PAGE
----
Writing a powerful personal statement can be a genuine challenge for inexperienced writers. They often pile on unnecessary complexity, use fancier-than-needed words, and try too hard to *dazzle* their reader. Don’t do that. The best writing is simple, clear, and direct. It will also feel more authentic and allow you to connect with your reader on a human level.
There are many summations of the Hemingway Rules, but I like this one from the University of Chicago’s International Association of Business Communicators. 1. USE SHORT SENTENCES Short sentences are easier to digest. They make it easier to follow each point of an argument or story. Your job as a writer — or editor — is to make life easy for your audience. Forcing the reader to navigate through a bunch of long, complex sentences is like forcing him/her to hack through the jungle with a machete. Create a nice, tidy path with plenty of short sentences.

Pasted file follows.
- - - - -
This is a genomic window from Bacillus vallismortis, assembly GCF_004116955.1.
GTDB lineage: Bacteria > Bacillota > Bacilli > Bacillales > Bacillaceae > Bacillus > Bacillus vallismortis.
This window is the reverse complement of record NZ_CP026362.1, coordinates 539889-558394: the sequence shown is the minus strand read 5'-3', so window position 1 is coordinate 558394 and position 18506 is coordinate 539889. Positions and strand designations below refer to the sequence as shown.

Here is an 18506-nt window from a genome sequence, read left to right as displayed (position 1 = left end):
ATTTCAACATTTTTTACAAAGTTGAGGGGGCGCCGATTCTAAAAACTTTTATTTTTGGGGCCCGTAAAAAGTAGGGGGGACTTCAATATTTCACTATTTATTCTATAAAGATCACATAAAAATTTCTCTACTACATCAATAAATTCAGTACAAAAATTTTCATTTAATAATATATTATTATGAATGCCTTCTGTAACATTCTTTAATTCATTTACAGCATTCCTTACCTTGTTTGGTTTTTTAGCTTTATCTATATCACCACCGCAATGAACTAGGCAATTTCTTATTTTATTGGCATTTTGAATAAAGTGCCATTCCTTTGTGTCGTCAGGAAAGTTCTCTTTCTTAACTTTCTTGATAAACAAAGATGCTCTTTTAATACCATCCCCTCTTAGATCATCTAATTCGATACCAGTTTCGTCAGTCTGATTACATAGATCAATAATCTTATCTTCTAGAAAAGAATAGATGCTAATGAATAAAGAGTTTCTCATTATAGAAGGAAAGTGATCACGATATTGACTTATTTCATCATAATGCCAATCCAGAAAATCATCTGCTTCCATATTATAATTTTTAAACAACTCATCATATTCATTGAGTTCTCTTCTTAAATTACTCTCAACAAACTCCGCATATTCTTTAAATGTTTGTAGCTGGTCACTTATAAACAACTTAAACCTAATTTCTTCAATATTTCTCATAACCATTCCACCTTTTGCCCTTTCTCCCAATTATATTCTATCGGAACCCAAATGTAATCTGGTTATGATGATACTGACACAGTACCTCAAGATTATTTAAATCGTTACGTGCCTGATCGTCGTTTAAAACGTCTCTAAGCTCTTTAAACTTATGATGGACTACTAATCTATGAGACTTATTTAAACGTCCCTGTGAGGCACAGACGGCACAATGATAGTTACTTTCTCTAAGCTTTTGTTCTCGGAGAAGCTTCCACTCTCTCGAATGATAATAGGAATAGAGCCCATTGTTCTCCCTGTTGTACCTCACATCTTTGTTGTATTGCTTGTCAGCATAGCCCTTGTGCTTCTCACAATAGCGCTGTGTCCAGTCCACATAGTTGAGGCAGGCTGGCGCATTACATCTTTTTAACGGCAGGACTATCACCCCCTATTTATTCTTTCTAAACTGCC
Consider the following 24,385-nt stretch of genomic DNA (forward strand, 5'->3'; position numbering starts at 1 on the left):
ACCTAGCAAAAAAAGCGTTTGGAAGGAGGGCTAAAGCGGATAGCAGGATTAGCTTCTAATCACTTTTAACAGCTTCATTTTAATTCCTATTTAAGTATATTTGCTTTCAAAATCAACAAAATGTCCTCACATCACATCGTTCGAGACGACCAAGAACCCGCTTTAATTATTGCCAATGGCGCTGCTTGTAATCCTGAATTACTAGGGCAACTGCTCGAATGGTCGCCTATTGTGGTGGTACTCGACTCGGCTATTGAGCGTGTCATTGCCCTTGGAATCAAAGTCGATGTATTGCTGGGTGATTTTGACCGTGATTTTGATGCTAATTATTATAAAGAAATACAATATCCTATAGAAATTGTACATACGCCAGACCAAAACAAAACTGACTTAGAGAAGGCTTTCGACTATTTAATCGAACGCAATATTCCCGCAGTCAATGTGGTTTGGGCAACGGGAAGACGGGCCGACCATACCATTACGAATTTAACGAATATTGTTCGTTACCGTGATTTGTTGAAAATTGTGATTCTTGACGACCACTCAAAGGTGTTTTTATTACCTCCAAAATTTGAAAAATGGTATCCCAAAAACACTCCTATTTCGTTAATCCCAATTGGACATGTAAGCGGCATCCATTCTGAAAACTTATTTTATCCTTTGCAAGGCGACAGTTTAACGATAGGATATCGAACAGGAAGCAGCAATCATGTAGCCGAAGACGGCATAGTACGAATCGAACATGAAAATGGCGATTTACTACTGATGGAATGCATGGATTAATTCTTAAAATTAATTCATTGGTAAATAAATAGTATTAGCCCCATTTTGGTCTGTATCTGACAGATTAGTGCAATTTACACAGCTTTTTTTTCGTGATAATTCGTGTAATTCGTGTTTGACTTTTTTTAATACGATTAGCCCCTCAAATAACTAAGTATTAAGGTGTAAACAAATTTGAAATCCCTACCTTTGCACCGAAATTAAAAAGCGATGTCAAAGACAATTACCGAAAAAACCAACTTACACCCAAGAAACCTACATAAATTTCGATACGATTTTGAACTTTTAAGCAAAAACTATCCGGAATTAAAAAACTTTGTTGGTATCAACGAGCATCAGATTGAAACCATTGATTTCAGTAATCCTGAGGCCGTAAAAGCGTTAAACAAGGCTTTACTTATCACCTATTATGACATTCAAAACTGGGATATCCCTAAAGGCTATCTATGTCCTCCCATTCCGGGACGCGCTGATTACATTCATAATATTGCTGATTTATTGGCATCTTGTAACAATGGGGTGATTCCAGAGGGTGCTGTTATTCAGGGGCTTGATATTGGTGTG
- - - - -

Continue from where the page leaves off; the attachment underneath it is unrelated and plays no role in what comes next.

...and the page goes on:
2. USE SHORT FIRST PARAGRAPHS
3. USE VIGOROUS ENGLISH Copywriter David Garfinkel describes it like this: “It’s muscular, forceful (writing). Vigorous English comes from passion, focus and intention.” This rule is really a reminder to do your homework and fully understand what you are writing about. It is impossible to write with “passion, focus and intention” without having a real grasp of the subject. In most cases, if you’ve done your homework, you will write with authority and vigor.
4. BE POSITIVE, NOT NEGATIVE Basically, “be positive” means you should say what something is rather than what it isn’t. — Instead of saying something is “inexpensive,” say it is “affordable.” — Instead of describing something as “unclear,” say it is “confusing.” This might seem like a small point, but it’s actually quite important. Being “positive” makes your writing more direct. Whether they realize it or not, readers are turned off by “roundabout writing.”
So, there you have it: eminently practical writing tips from one of the masters — or more accurately, from the Kansas City Star. “Those were the best rules I ever learned for the business of writing,” Hemingway said in 1940. “I’ve never forgotten them. No man with any talent, who feels and writes truly about the thing he is trying to say, can fail to write well if he abides with them.”
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